The Light Within


The last year of my life has been a journey through the darkness of grief back to light, or more specifically, connecting with the light inside myself again. In the spring of 2014, I lost someone I love dearly to a most dreaded disease. He faced every moment of his journey courageously, right up until his last breath. It has been a very hard and lonely year without my best friend, and I still find it difficult to speak of the reality of his passing.


Just as I created this freeform cuff bracelet one bead at a time, so I got through this last year by taking one step at a time, even when it was the hardest thing to do.


My beads have always been a place of deep healing for me. Sorting them, touching them, weaving them together to create a story. Here is a story of my light within.


Just as I had done with my Albuquerque Sky necklace, I made the polymer clay focal with my favorite mokume gane layering, this particular one being Barbara McGuire’s Shimmering Gold technique using gold leaf, translucent clay and alcohol inks.


Layering the translucent polymer clay with gold leaf is a lovely technique that gives an inner light shimmer to the focal piece.


The colors of a watery realm reflect deep feelings and the undulating paths of the beadwork represent the ups and downs of my grieving path.


When the beadwork was complete, I found that I didn’t like the feel of the wide cuff directly on my skin so I lined it with teal-colored ultrasuede and then finished the piece with four sew-on snaps. It feels like a hug on my arm.


I still have my sad days, days when I miss my friend with such an achingly hollow feeling in my heart. Then there are my not so sad days, days when it’s easier to see and acknowledge all of the abundance in my life. On those days, I grab on to hope and my gratitude pulls me back to a more positive place.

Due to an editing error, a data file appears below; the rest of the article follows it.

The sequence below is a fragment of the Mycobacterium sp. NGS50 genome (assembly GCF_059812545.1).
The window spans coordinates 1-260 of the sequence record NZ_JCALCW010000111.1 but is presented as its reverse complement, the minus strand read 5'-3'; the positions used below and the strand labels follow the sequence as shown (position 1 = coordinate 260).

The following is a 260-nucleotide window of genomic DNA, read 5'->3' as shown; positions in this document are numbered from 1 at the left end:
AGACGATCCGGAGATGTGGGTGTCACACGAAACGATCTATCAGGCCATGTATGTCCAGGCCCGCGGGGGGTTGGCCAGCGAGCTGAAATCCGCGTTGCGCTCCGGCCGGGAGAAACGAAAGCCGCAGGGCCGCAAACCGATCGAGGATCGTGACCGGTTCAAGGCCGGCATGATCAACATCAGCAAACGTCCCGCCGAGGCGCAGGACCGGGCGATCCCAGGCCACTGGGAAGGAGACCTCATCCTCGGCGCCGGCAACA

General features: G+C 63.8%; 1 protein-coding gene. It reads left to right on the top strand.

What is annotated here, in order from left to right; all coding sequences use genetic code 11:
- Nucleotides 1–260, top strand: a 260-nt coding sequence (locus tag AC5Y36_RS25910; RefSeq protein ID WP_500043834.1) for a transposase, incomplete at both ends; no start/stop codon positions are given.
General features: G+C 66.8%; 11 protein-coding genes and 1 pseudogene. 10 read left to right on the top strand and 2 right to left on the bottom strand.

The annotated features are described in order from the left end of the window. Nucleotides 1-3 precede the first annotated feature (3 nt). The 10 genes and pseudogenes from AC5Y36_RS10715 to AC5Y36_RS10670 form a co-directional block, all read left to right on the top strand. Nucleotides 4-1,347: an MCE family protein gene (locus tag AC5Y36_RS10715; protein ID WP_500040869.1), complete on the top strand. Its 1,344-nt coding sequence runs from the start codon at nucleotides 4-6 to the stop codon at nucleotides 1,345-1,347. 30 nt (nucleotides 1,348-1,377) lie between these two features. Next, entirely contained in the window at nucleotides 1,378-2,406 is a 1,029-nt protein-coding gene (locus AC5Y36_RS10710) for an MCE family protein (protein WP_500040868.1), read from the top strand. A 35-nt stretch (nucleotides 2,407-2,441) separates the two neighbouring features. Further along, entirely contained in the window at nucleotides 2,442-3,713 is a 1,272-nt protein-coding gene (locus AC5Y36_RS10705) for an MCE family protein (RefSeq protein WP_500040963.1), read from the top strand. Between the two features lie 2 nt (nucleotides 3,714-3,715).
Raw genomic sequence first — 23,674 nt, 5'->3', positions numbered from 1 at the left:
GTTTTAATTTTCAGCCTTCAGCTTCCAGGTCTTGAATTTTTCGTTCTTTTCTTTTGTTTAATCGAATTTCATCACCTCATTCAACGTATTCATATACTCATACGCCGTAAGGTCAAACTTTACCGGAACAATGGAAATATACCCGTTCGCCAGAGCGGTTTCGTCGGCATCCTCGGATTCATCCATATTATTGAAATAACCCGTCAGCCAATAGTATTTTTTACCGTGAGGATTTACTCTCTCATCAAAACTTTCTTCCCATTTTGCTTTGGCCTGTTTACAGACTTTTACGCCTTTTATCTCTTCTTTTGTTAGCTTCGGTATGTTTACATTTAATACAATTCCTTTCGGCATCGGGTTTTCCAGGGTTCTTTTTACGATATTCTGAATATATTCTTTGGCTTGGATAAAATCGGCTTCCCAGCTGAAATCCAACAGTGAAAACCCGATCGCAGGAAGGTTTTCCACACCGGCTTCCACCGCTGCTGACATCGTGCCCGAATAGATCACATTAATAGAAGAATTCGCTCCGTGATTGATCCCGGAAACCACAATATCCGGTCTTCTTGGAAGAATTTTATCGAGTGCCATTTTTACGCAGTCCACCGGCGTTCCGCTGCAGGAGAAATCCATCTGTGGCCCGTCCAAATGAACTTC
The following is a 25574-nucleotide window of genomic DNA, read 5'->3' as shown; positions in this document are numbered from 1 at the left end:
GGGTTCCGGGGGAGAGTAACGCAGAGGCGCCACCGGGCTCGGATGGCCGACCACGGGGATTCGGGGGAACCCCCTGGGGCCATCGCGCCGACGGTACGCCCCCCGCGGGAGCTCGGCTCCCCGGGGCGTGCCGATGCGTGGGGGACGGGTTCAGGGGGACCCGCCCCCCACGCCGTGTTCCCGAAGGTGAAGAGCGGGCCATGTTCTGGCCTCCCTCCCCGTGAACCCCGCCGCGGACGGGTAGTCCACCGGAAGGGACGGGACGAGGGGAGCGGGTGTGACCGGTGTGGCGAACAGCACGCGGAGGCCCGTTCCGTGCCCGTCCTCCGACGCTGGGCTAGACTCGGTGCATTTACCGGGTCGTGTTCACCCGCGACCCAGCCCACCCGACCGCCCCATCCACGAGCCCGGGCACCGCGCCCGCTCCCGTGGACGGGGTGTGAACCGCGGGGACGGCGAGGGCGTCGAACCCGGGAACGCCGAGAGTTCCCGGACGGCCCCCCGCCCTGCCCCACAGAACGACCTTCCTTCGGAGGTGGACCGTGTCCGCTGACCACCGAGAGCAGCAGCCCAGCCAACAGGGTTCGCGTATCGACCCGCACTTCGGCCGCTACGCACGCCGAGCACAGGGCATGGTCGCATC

I’m glad to be sharing my beadwork with you once again.


16 comments on “The Light Within

  1. Sandy says:

    Beautiful piece. Well done. And good words on a difficult year.

  2. What a gorgeous work of art. A thing of such delicacy and beauty came out of, and achingly reflects, the love and loss you experienced. I am so glad my friend Judy Shea shared your post.

  3. Haunani says:

    Thank you for sharing your beautiful art, it is exquisite. I am sorry for the loss you suffer and can understand a world shaded in grief. So thank you, again, for sharing your lovely bead work which lifts the spirit in viewing pleasure. Thank you also for sharing your story, as it brings comfort to the soul and inspires hope that in a landscape of shadow, a light may yet be found.

  4. Tricia says:

    Lovely work, Karen. Sorry for the loss of your friend.

  5. Kyly Sheldon says:

    Your bead work has to be the most creative I’ve ever seen. It isn’t just jewelry, its art. Amazing, well done.

  6. Kyly Sheldon says:

    I can just imagine how therapeutic working with such beautiful materials can be. It’s nice to know that simple things like working with your hands can help heal a broken heart. I am sorry for your loss. Welcome back to the other side x

  7. Cathy J. Mankin says:

    I’m so deeply sorry for your loss. I lost my husband in 2000. I still feel sadness from time to time, but with passing time I focus on the joyful things. Beading has played a big part in getting me through my grief. Again, I am sorry for your loss.

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